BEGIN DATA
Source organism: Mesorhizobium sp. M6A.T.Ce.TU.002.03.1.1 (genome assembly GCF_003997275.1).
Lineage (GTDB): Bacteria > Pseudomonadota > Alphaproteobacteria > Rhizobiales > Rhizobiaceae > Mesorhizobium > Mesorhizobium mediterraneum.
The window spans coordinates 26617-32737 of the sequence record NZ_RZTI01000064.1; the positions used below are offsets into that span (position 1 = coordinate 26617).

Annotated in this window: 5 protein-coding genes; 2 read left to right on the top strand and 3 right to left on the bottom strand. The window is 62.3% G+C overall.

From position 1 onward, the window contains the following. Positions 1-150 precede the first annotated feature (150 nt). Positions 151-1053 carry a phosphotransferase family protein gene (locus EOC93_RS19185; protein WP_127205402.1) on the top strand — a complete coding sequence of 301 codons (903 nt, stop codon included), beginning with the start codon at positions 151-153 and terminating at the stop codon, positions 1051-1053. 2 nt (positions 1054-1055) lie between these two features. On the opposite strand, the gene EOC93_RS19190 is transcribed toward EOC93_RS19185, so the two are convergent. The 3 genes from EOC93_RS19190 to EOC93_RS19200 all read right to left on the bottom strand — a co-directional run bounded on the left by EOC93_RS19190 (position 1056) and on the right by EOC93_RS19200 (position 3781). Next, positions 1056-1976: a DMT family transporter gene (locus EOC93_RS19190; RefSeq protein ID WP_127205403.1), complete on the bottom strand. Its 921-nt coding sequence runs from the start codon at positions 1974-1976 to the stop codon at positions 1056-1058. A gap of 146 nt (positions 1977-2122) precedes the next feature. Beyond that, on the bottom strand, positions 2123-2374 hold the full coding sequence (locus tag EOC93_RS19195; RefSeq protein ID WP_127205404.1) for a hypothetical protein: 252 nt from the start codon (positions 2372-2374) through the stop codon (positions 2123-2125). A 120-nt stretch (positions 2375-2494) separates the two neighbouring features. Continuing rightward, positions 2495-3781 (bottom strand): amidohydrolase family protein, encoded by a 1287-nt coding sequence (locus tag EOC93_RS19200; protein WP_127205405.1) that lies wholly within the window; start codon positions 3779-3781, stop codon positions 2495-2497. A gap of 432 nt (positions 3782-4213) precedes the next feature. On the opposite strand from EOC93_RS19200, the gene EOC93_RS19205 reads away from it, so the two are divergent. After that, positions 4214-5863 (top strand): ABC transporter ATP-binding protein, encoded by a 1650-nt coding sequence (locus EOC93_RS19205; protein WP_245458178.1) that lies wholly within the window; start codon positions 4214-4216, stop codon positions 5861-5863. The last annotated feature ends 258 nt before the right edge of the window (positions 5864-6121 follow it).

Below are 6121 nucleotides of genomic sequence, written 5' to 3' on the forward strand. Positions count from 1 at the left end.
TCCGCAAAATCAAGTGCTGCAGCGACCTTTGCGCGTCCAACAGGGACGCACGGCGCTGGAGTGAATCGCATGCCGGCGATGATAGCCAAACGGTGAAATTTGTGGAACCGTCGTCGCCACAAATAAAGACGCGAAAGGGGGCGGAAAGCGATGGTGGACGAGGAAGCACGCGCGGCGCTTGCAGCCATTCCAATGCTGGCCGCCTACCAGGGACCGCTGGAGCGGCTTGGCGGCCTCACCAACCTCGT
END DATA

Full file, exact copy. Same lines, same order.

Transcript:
Source organism: Mesorhizobium sp. M6A.T.Ce.TU.002.03.1.1 (genome assembly GCF_003997275.1).
Lineage (GTDB): Bacteria > Pseudomonadota > Alphaproteobacteria > Rhizobiales > Rhizobiaceae > Mesorhizobium > Mesorhizobium mediterraneum.
The window spans coordinates 26617-32737 of the sequence record NZ_RZTI01000064.1; the positions used below are offsets into that span (position 1 = coordinate 26617).

Annotated in this window: 5 protein-coding genes; 2 read left to right on the top strand and 3 right to left on the bottom strand. The window is 62.3% G+C overall.

From position 1 onward, the window contains the following. Positions 1-150 precede the first annotated feature (150 nt). Positions 151-1053 carry a phosphotransferase family protein gene (locus EOC93_RS19185; protein WP_127205402.1) on the top strand — a complete coding sequence of 301 codons (903 nt, stop codon included), beginning with the start codon at positions 151-153 and terminating at the stop codon, positions 1051-1053. 2 nt (positions 1054-1055) lie between these two features. On the opposite strand, the gene EOC93_RS19190 is transcribed toward EOC93_RS19185, so the two are convergent. The 3 genes from EOC93_RS19190 to EOC93_RS19200 all read right to left on the bottom strand — a co-directional run bounded on the left by EOC93_RS19190 (position 1056) and on the right by EOC93_RS19200 (position 3781). Next, positions 1056-1976: a DMT family transporter gene (locus EOC93_RS19190; RefSeq protein ID WP_127205403.1), complete on the bottom strand. Its 921-nt coding sequence runs from the start codon at positions 1974-1976 to the stop codon at positions 1056-1058. A gap of 146 nt (positions 1977-2122) precedes the next feature. Beyond that, on the bottom strand, positions 2123-2374 hold the full coding sequence (locus tag EOC93_RS19195; RefSeq protein ID WP_127205404.1) for a hypothetical protein: 252 nt from the start codon (positions 2372-2374) through the stop codon (positions 2123-2125). A 120-nt stretch (positions 2375-2494) separates the two neighbouring features. Continuing rightward, positions 2495-3781 (bottom strand): amidohydrolase family protein, encoded by a 1287-nt coding sequence (locus tag EOC93_RS19200; protein WP_127205405.1) that lies wholly within the window; start codon positions 3779-3781, stop codon positions 2495-2497. A gap of 432 nt (positions 3782-4213) precedes the next feature. On the opposite strand from EOC93_RS19200, the gene EOC93_RS19205 reads away from it, so the two are divergent. After that, positions 4214-5863 (top strand): ABC transporter ATP-binding protein, encoded by a 1650-nt coding sequence (locus EOC93_RS19205; protein WP_245458178.1) that lies wholly within the window; start codon positions 4214-4216, stop codon positions 5861-5863. The last annotated feature ends 258 nt before the right edge of the window (positions 5864-6121 follow it).

Below are 6121 nucleotides of genomic sequence, written 5' to 3' on the forward strand. Positions count from 1 at the left end.
TCCGCAAAATCAAGTGCTGCAGCGACCTTTGCGCGTCCAACAGGGACGCACGGCGCTGGAGTGAATCGCATGCCGGCGATGATAGCCAAACGGTGAAATTTGTGGAACCGTCGTCGCCACAAATAAAGACGCGAAAGGGGGCGGAAAGCGATGGTGGACGAGGAAGCACGCGCGGCGCTTGCAGCCATTCCAATGCTGGCCGCCTACCAGGGACCGCTGGAGCGGCTTGGCGGCCTCACCAACCTCGT